If you’ve never heard of deep linking, then I’m sure you’ve experienced the frustration of an app that doesn’t have deep linking.  Let me give you a familiar example:  LinkedIn sends you an email about a new connection, you click on the link on your mobile device, but instead of directing you to the LinkedIn app that’s already installed on your phone, you get sent to LinkedIn’s homepage instead (where you have to re-log in, etc.).  While this is annoying and not the most seamless process, it’s even more annoying for mobile advertisers who want potential customers to be taken directly to their product page within their app when they click on an ad.

URX is trying to change this disconnect between ads and apps.  The company, which has been around for a little over a year, is working with clients including Living Social, Spotify and ThreadFlip, to make their mobile ads connect users directly to the right page within an app.  Because these particular apps have deep link capabilities, URX is able to create ads that link users directly to the correct page within the application and even tailor ads based on their prior browsing behavior.

“Before deep linking, you couldn’t actually create links into apps, you would just have to be able to invest in opening the app to the top of it or install an app,” said CEO John Milinovich.  “Deep linking enables the ability to actually take people to specific content within those applications.”

urx-craigslist-deeplink
An example of an ad powered by URX.

For example, if you’re browsing in the Craigslist app on your phone, you may see an ad for Living Social within the app because URX’s ad technology knows you have the Living Social app installed on your phone.  The ad could also display a specific item based on your prior purchases from Living Social.

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So why isn’t this technology actively working on every app on your phone right now?  Why do you still have to click through a number of links from one app to get to another app that is already on your phone?  The reason is because most apps still don’t have deep link capabilities.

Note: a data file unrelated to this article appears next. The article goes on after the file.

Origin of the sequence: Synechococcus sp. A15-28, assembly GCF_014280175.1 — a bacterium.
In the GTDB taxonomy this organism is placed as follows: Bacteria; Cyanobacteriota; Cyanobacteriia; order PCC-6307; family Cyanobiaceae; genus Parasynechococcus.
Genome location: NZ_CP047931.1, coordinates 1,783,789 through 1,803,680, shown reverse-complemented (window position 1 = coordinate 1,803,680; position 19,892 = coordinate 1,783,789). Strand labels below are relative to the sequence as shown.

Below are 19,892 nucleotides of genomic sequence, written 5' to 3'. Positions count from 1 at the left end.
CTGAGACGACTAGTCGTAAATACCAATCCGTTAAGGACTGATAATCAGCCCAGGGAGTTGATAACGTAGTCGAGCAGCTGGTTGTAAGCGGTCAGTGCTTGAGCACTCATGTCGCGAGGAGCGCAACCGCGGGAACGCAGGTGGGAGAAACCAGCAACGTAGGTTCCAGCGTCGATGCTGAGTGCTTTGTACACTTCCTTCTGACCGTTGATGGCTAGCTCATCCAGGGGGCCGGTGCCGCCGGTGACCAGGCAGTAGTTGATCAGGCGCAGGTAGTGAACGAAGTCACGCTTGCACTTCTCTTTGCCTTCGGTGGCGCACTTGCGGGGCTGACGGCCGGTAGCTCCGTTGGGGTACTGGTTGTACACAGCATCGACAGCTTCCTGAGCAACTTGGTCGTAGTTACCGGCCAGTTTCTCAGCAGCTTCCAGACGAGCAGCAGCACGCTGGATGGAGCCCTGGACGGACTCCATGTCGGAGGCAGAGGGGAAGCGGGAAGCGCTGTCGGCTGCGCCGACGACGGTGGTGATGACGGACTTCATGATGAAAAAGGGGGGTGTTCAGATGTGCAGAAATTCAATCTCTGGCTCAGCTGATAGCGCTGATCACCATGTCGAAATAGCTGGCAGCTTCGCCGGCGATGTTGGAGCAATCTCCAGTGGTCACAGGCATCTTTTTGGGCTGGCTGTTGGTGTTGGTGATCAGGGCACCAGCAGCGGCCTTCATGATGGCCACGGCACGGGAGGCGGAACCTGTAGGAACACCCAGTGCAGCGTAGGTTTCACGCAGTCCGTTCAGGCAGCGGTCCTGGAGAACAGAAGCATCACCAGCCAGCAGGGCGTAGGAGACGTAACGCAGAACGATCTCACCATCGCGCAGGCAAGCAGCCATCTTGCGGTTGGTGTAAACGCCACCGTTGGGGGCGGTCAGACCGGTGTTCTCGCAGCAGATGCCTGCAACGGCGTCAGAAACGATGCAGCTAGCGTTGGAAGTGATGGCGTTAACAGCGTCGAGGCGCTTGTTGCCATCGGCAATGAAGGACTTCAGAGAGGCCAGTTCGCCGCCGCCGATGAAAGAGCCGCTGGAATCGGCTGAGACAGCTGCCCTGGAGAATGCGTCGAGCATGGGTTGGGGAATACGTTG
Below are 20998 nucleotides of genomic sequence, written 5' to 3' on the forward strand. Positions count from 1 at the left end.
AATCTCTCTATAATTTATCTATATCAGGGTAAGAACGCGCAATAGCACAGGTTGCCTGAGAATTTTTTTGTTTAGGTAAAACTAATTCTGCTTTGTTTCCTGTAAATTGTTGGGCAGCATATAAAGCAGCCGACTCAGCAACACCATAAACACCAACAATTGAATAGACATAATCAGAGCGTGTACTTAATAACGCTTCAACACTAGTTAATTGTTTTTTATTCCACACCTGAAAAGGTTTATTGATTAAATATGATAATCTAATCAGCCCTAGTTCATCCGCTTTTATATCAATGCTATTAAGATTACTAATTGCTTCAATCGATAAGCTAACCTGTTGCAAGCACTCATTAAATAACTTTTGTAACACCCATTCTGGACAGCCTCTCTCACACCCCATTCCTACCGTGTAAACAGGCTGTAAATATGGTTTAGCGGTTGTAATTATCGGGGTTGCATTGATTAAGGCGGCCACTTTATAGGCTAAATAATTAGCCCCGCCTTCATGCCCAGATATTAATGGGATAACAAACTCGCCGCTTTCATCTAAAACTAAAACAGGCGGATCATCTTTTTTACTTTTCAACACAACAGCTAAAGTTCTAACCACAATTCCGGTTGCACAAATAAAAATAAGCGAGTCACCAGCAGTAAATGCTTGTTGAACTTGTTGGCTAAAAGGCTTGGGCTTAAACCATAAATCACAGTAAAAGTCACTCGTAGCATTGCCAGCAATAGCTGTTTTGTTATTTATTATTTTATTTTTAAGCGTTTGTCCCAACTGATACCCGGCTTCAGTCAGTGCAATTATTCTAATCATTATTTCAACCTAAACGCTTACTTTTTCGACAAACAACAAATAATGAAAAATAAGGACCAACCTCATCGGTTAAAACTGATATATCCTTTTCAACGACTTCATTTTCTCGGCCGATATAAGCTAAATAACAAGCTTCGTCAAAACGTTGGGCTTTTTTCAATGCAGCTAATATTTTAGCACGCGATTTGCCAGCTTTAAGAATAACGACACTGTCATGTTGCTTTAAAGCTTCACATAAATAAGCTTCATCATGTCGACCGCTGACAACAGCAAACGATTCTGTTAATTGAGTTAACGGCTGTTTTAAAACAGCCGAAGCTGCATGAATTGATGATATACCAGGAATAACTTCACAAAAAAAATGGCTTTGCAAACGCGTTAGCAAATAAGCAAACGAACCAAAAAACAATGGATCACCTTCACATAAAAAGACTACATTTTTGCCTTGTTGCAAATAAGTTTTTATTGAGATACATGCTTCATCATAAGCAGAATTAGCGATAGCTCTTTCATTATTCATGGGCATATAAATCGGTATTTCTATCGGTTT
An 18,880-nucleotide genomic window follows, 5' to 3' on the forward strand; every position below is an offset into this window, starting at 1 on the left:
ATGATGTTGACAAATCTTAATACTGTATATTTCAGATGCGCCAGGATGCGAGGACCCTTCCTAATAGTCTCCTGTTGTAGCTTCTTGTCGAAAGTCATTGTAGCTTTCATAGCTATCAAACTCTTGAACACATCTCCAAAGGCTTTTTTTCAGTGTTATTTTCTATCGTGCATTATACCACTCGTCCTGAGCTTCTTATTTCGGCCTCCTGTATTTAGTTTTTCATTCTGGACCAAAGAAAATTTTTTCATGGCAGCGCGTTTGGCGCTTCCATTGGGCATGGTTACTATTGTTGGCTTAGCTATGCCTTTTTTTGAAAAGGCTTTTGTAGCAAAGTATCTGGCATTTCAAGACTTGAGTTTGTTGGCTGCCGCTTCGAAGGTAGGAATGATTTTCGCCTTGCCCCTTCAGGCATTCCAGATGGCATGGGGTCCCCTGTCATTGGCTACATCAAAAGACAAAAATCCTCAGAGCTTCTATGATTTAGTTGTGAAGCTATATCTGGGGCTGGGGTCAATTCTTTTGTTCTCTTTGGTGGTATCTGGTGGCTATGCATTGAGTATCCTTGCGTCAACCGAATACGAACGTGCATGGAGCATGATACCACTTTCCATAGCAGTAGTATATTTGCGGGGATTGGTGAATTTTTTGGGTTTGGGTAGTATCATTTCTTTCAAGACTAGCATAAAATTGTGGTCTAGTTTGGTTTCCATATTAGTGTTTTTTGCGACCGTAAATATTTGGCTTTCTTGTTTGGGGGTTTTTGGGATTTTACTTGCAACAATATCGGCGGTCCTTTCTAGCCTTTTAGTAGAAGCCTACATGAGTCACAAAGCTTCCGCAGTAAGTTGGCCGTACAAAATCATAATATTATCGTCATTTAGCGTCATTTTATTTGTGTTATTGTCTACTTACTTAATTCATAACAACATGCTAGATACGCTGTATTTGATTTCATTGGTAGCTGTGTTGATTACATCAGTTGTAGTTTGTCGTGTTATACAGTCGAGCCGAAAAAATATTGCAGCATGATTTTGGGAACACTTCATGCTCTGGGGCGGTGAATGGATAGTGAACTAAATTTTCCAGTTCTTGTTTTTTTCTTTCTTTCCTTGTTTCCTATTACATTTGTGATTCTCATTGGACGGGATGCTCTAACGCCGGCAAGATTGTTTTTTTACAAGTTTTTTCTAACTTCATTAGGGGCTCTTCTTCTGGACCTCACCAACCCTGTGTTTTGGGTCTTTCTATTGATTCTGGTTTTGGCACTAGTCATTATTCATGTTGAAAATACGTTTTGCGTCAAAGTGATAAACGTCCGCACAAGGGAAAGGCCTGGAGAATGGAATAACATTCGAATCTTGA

“For the top 5,000 apps or so–about 10 percent of apps actually have deep linking enabled,” said Milinovich. “But within the retail sector or within the more advanced apps, I’d say it’s closer to about 25 or 30 percent.”

The number of apps that are adding deep link capabilities is growing aggressively, however, as companies, particularly retailers, realize the importance of connecting mobile applications together so they work more like pages on the web.

“The content that exists within apps on your device is completely opaque to the outside world.  Other apps on your phone or even the browser on your phone, have no understanding or no exposure to what that content is or ultimately have access to it,” Milinovich said.  “Google said that in 2003, there were over a trillion links that existed between websites, compare that to today, where almost zero links exists between apps.”

Without deep linking, apps are barely connected to each other at all.  This not only frustrates user experience, but it also hinders mobile advertising.  By enabling deeplinking between apps, particularly for mobile advertisers, it allows users to have higher click through rates and keeps them engaged.  

“The average US consumer has 48 apps on their phone, but they only use 8 to 10 every week, so for those other 40 apps, they have to get creative in how they actually engage their users to come back and actually open their applications,” Milinovich said.  “For app developers, their primary focus has been getting people to install their apps, the next challenge for app developers is to reengage and get users to come back to their app.”

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Major players like Google, Facebook and Twitter have already realized the importance of deeplinking and have launched their own initiatives to incentivize developers to support deeplinking.

Last year, Twitter launched Twitter Cards to make it possible to attach media links to Tweets that link to your content.  Facebook has also made it possible to deep link within its native app.  But Milinovich, who used to work for Google, is most excited about Google’s app-indexing initiative.

“The one that I’m most excited about is Google is now doing what they are calling app-indexing for Android which is actually enabling them to index the content within apps so it shows up within Google search results.”

I have to say, I am excited about that too.  Imagine searching for a restaurant on Google on your Android device and clicking on one of the results in OpenTable where it automatically takes you to that specific point of the app to book that restaurant because you have OpenTable on your phone….ah, seamlessly connected with one click.


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